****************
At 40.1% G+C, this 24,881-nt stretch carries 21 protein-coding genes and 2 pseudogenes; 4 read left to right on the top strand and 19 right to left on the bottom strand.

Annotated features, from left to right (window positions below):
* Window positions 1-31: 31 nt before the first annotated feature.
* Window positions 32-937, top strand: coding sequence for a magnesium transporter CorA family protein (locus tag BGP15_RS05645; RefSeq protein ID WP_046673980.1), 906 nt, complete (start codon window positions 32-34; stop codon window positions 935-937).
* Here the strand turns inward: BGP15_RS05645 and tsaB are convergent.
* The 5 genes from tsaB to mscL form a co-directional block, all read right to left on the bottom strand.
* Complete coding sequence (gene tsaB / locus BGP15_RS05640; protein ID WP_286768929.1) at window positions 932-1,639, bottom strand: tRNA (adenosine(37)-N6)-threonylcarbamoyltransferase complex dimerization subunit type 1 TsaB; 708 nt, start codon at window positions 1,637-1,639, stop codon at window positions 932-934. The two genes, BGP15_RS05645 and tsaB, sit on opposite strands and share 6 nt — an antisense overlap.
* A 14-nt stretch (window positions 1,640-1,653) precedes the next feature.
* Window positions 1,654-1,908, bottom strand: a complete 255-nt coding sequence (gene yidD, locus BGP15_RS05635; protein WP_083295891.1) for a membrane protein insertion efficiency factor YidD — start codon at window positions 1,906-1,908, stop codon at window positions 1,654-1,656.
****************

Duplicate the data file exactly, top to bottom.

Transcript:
At 40.1% G+C, this 24,881-nt stretch carries 21 protein-coding genes and 2 pseudogenes; 4 read left to right on the top strand and 19 right to left on the bottom strand.

Annotated features, from left to right (window positions below):
* Window positions 1-31: 31 nt before the first annotated feature.
* Window positions 32-937, top strand: coding sequence for a magnesium transporter CorA family protein (locus tag BGP15_RS05645; RefSeq protein ID WP_046673980.1), 906 nt, complete (start codon window positions 32-34; stop codon window positions 935-937).
* Here the strand turns inward: BGP15_RS05645 and tsaB are convergent.
* The 5 genes from tsaB to mscL form a co-directional block, all read right to left on the bottom strand.
* Complete coding sequence (gene tsaB / locus BGP15_RS05640; protein ID WP_286768929.1) at window positions 932-1,639, bottom strand: tRNA (adenosine(37)-N6)-threonylcarbamoyltransferase complex dimerization subunit type 1 TsaB; 708 nt, start codon at window positions 1,637-1,639, stop codon at window positions 932-934. The two genes, BGP15_RS05645 and tsaB, sit on opposite strands and share 6 nt — an antisense overlap.
* A 14-nt stretch (window positions 1,640-1,653) precedes the next feature.
* Window positions 1,654-1,908, bottom strand: a complete 255-nt coding sequence (gene yidD, locus BGP15_RS05635; protein WP_083295891.1) for a membrane protein insertion efficiency factor YidD — start codon at window positions 1,906-1,908, stop codon at window positions 1,654-1,656.